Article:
Through a grant funded by Hennepin County, Richfield is participating in a pilot program that offers free organics recycling to residents. Residents can recycle their household organic waste at two drop-off sites in the city.
This pilot program is available through the collaborative efforts of the Recreation Services Department, city council and the city's volunteer citizen organics recycling task force.
Sign up now!
What is Organics Recycling?
Organics recycling, or composting, allows residents to recycle a variety of organic waste materials into nutrient-rich, useful soil, instead of sending it to a landfill. Organics recycling is done at a special industrial composting facility.
What are organics?
Organic waste materials, or organics, are biological materials such as food scraps, food-soiled paper and paperboard products, and certified compostable plastics.
What is compost?
Compost is a nutrient-rich soil made from the decayed organic material that holds moisture well and helps feed plants. Micro-organisms like bacteria and fungus turn organics into compost.
What is an industrial composting facility?
Industrial composting facilities process organic waste products into compost on a large scale. The facility's large composting piles become hot enough to break down meats, bones, fats, certified compostable products, harmful pathogens, and weed seeds. Organics break down in about six to eight weeks at an industrial composting facility, then cure for several months before the final compost can be used.
The organic waste collected at Richfield’s drop-off sites is brought to SET: The Mulch Store in Rosemount where it breaks down and is processed into compost over 6-9 months. The finished compost is one of the most nutrient-rich products that can improve soil health and is used in a variety of ways from landscape architecture to MNDOT projects and even residential use.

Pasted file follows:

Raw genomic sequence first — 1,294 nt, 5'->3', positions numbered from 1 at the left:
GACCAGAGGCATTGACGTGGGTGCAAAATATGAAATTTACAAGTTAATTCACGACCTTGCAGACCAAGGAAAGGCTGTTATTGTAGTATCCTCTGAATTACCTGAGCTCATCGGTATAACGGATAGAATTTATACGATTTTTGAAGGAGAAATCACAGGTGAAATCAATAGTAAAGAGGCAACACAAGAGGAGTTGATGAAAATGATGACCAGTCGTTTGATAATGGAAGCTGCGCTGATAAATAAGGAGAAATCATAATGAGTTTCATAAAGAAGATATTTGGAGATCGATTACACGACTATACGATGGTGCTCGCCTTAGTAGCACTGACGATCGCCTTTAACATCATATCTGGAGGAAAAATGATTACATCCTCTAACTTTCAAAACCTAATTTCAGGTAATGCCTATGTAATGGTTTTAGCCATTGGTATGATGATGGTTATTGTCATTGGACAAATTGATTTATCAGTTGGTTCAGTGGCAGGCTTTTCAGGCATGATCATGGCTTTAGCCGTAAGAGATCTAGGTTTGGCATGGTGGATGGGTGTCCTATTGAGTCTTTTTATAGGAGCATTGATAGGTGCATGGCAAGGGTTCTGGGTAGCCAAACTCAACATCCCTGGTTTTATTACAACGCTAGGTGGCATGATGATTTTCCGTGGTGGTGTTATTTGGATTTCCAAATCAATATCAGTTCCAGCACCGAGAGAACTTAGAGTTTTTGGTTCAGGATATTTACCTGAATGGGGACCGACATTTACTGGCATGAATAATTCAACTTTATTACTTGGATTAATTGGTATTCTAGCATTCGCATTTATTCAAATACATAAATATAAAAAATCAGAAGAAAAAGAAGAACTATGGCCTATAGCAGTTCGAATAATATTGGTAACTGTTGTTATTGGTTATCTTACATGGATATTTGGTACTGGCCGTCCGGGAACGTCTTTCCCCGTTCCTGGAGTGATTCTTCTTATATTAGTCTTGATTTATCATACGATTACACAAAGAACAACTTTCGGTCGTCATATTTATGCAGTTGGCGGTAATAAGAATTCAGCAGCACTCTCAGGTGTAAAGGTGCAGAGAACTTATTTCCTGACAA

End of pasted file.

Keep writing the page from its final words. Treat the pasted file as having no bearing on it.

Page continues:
If you are interested in purchasing the compost, or one of the SET blended mixes, created with the organic material from the Richfield organics recycling program, fill out the order form.
Why should I recycle organics?
Food waste takes up more space in people's trash than any other material. Approximately, 30 percent of what is sent to landfills and incinerators is food waste. In a landfill, food waste produces methane, a powerful greenhouse gas, that contributes to climate change.
Instead of sending vegetable peels, spoiled leftovers, and coffee grounds to the landfill, residents can send them to industrial composting facilities to make a valuable product, nutrient-rich soil.
This soil can be used in gardens and landscaping to soak up rainwater and nourish plants. Composting also reduces greenhouse gas emissions, decreases the costs of wastewater treatment and waste disposal.
Organics recycling has numerous environmental and economic benefits for individuals, businesses, cities, and the planet.
Richfield organics recycling program
Who can participate?
Every Richfield resident can participate in this free program.
Where are the drop-off sites?
There are two sites where residents can drop off their organics for recycling:
- Wood Lake Nature Center, 6710 Lake Shore Dr. South: The collection bin is located near the southeast end of the main parking lot.
- Hope Church, 7132 Portland Ave: The collection bin is located by the chained greenspace area, across the parking lot from the office doors.
What organics can be recycled?
Please use the organics recycling guide for information on what can and cannot be recycled at the organics drop-off sites. If you have questions, please contact Rachel Lindholm by calling 612-861-9188 or emailing RLindholm@richfieldmn.gov.
How do I recycle my organics?
- Collect your organics at home in a certified compostable bag. You can pick up free bags at the drop-off sites. Limit two per week.
- Tie the bags closed and bring them to one of the two drop-off sites. Use the code you received when you signed up for the program to open the lock on the bin and place your bag inside. Sites are accessible 24 hours a day.
- Remember to close the bin and lock it. This keeps out wildlife and will help prevent visitors from accidentally throwing garbage in the bins.
- If you’d like to purchase your own compostable bags, there are several options online and in store. Search for brands like EcoSafe or BioBag, or any that are certified by BPI. Local stores include Home Depot (400 W 79th St). Menards (494 and Nicollet Ave), and Target (494 and Penn Ave).
How do I sign up?
Click this link to sign up for the free program. You will receive a confirmation email with information about the program and a code for opening the lock on the bin.
Tips and Tricks for Collecting Organics at Home
Check out this at-home set-up presentation for information and ideas on how to make your organics set-up the most efficient.